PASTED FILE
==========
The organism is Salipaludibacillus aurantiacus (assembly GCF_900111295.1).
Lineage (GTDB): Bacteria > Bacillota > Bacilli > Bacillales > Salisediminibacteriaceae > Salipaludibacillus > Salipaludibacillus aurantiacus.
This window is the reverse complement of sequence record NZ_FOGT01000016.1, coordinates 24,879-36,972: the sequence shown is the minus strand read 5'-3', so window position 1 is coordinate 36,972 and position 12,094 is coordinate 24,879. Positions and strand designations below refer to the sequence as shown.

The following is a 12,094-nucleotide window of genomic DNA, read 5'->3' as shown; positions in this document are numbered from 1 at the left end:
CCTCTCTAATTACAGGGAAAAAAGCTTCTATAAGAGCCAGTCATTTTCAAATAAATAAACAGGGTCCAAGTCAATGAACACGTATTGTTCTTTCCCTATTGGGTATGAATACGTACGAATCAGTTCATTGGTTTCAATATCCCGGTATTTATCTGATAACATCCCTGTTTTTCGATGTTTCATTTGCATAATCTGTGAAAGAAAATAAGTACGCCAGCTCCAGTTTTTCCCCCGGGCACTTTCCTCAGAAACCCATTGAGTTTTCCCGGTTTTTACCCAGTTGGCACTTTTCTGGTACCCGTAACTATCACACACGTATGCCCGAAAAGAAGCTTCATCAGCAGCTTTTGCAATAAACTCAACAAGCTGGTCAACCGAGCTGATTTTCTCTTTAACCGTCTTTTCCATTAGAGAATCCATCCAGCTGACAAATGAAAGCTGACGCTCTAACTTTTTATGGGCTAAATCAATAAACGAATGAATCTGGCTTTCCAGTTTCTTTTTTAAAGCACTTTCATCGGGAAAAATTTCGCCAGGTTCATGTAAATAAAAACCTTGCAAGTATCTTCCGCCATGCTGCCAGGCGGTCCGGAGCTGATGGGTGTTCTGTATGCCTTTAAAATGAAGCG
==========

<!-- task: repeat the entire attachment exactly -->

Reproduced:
The organism is Salipaludibacillus aurantiacus (assembly GCF_900111295.1).
Lineage (GTDB): Bacteria > Bacillota > Bacilli > Bacillales > Salisediminibacteriaceae > Salipaludibacillus > Salipaludibacillus aurantiacus.
This window is the reverse complement of sequence record NZ_FOGT01000016.1, coordinates 24,879-36,972: the sequence shown is the minus strand read 5'-3', so window position 1 is coordinate 36,972 and position 12,094 is coordinate 24,879. Positions and strand designations below refer to the sequence as shown.

The following is a 12,094-nucleotide window of genomic DNA, read 5'->3' as shown; positions in this document are numbered from 1 at the left end:
CCTCTCTAATTACAGGGAAAAAAGCTTCTATAAGAGCCAGTCATTTTCAAATAAATAAACAGGGTCCAAGTCAATGAACACGTATTGTTCTTTCCCTATTGGGTATGAATACGTACGAATCAGTTCATTGGTTTCAATATCCCGGTATTTATCTGATAACATCCCTGTTTTTCGATGTTTCATTTGCATAATCTGTGAAAGAAAATAAGTACGCCAGCTCCAGTTTTTCCCCCGGGCACTTTCCTCAGAAACCCATTGAGTTTTCCCGGTTTTTACCCAGTTGGCACTTTTCTGGTACCCGTAACTATCACACACGTATGCCCGAAAAGAAGCTTCATCAGCAGCTTTTGCAATAAACTCAACAAGCTGGTCAACCGAGCTGATTTTCTCTTTAACCGTCTTTTCCATTAGAGAATCCATCCAGCTGACAAATGAAAGCTGACGCTCTAACTTTTTATGGGCTAAATCAATAAACGAATGAATCTGGCTTTCCAGTTTCTTTTTTAAAGCACTTTCATCGGGAAAAATTTCGCCAGGTTCATGTAAATAAAAACCTTGCAAGTATCTTCCGCCATGCTGCCAGGCGGTCCGGAGCTGATGGGTGTTCTGTATGCCTTTAAAATGAAGCG